We won’t delve too far into it again – why beat a dead horse? – but research has proven that most people’s passwords suck, plain and simple. Sophisticated geeks may shrug their shoulders and simply laugh at the newbs, but it’s in Microsoft’s interest to build a secure operating system – hence the whole Secure Boot thing. The company’s taking an interesting approach to passwords in the upcoming Windows 8, one that mixes personal pictures and touch/mouse gestures to create a log in experience that Microsoft claims is both faster and more secure than traditional alphanumeric passwords.
Easily the coolest part of today’s TED event was Dr. Pattie Maes’s “Reframe” presentation on new technology interfaces. Maes, a researcher at MIT’s Media Lab, energized the crowd with a demonstration of a $350 piece of technology that her team dubs “the sixth sense.” Maes’s Fluid Interfaces research group collaborates on projects and inventions that augment the interaction between human and machine, including both visual and haptic interfaces that are far more immersive than our traditional keyboard and monitor.
Maes started by discussing the five natural senses that humans have developed over the past million years of evolution. These senses help us make important decisions in everyday life, including how we interact with other individuals and our physical environment. But arguably, the most useful stimulus we come across is information that we don’t have easy access to via these senses, such as large amounts of aggregated data and factual knowledge. Increasingly, all of this knowledge is being stored and made available online.
The question, then is whether we could develop (either naturally or artificially) a sixth sense to detect this meta-information that may exist and is relevant to our decision-making.
Read on to see what Dr. Maes and her team developed!
Some might argue that the mouse is currently a great tool for playing games of just about any genre, but Mgestyk Technologiespolitely disagrees. With the first (planned) public sale of a gesture control system, they seek to bring the Minority Report-like action straight to you.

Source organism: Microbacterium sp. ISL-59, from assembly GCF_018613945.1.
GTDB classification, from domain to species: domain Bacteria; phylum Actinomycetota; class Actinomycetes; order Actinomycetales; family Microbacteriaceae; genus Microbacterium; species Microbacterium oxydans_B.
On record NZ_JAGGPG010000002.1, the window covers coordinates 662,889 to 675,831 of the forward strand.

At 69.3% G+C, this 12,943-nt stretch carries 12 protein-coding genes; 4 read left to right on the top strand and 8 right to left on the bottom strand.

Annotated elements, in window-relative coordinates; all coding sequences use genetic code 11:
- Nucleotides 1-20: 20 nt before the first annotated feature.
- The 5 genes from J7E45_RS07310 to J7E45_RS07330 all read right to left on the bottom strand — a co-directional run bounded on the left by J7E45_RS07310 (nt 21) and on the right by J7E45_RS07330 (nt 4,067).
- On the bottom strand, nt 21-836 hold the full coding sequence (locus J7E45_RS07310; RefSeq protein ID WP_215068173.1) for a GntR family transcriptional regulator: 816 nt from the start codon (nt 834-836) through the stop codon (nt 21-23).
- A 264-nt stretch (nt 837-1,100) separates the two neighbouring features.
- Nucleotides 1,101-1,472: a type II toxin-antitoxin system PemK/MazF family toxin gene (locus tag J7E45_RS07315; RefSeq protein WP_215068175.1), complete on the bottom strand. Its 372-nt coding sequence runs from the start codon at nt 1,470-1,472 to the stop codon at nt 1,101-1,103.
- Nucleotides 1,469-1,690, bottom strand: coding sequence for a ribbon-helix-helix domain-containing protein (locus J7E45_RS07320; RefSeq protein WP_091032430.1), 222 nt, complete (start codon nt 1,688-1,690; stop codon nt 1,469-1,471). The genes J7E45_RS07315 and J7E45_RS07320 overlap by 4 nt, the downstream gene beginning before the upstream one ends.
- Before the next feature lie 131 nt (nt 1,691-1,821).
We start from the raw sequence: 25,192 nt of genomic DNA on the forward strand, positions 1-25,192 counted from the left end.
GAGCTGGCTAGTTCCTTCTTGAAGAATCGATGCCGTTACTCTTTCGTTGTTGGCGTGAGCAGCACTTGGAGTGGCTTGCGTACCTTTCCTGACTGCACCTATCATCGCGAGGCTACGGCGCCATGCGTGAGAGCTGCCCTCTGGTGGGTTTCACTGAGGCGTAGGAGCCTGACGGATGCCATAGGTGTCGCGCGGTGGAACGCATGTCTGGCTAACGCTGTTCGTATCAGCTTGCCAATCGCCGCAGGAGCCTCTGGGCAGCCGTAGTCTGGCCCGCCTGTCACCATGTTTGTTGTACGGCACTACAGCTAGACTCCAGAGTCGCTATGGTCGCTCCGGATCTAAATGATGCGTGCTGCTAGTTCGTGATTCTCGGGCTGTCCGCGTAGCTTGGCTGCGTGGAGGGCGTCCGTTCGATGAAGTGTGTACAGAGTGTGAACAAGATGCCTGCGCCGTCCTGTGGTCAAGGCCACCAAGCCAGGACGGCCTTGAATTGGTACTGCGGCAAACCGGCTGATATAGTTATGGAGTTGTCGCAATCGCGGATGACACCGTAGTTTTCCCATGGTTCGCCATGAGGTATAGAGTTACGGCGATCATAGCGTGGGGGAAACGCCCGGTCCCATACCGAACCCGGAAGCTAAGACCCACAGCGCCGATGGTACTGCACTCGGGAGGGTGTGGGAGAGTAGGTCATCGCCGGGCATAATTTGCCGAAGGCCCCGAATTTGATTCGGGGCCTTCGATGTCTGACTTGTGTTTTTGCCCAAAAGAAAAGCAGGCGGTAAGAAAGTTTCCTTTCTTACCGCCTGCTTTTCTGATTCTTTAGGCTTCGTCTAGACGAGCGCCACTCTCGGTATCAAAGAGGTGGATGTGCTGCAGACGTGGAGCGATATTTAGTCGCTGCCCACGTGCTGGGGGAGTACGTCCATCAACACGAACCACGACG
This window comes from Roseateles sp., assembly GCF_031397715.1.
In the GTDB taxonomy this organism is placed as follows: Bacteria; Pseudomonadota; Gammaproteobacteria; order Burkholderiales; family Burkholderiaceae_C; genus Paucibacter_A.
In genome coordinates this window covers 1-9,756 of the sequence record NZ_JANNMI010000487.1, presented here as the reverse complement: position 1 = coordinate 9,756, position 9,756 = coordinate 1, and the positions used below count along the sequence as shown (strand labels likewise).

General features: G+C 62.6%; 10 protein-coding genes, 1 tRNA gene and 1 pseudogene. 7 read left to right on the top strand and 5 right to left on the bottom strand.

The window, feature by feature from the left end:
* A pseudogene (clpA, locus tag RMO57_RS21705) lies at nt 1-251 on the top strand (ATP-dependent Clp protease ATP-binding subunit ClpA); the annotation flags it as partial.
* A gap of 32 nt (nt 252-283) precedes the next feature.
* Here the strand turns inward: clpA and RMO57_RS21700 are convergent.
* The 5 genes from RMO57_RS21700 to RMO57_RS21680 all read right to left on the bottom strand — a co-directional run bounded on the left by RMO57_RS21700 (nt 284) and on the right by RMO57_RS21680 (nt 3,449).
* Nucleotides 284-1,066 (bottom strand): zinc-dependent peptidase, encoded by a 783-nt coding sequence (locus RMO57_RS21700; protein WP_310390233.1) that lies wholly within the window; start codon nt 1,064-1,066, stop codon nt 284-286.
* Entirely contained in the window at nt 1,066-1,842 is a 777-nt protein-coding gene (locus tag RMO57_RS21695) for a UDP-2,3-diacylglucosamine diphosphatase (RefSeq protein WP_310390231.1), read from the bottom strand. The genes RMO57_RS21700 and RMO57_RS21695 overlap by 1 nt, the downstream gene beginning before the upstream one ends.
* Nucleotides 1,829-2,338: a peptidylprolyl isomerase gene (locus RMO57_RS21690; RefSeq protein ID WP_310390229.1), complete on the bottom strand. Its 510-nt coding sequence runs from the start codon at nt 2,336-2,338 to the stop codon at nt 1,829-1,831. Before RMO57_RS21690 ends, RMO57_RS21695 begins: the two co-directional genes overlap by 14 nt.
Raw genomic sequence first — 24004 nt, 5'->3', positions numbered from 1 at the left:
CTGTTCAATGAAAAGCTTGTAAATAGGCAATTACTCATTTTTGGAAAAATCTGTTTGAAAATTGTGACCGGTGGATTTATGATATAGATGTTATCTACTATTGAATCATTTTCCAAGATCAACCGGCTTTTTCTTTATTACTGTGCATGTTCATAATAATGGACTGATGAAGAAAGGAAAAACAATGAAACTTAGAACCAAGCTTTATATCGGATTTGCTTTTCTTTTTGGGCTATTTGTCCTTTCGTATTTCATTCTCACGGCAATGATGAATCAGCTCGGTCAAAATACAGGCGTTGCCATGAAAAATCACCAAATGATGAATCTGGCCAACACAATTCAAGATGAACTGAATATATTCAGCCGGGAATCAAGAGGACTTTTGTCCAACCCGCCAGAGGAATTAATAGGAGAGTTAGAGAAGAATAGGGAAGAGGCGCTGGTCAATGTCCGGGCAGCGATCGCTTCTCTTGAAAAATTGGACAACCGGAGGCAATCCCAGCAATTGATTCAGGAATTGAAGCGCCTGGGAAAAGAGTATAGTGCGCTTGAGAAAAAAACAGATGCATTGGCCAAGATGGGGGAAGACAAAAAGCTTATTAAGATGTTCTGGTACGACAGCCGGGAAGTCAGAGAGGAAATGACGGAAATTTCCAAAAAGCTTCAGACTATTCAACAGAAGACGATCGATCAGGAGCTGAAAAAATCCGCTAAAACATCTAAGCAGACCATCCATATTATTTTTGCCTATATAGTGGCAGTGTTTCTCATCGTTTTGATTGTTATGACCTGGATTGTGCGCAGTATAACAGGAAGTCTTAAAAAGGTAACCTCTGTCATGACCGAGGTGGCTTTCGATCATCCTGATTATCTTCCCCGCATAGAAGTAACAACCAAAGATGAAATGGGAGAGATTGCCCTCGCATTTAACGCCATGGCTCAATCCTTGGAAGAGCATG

Using only what’s been described as an “affordable 3D camera” and some proprietary software that will capture small hand gestures, they plan on challenging everyone’s favorite – the mouse. Understandably, some gamers might be reluctant to give up their Logitech or Razer in favor of holding their hands in front of a camera, there are undoubtedly some pretty notable foundations here.
In a video provided by Mgestyk there’s some pretty interesting footage demonstrating the technology that they've come up with. While yes, the reaction time between gesture and response may be a big higher than desired, there are plenty of people that have expressed interest. Mgestyk claims that they’ve got a waiting list for people looking to get their hands on the tech, and they aren’t willing to commit a release date or a price.
Some things are so obvious that one completely ignores them and the computer mouse is one of them. However, Gartner analyst Steve Prentice still managed to turn his attention to the generic device – maybe for the lack of a better subject of attention - and came up with an ominously titled paper “Gestural Computing: The End of the Mouse”. He has sounded the death knell for the mouse. But you will need to read further to know why the computer mouse is steadily scrolling towards its grave.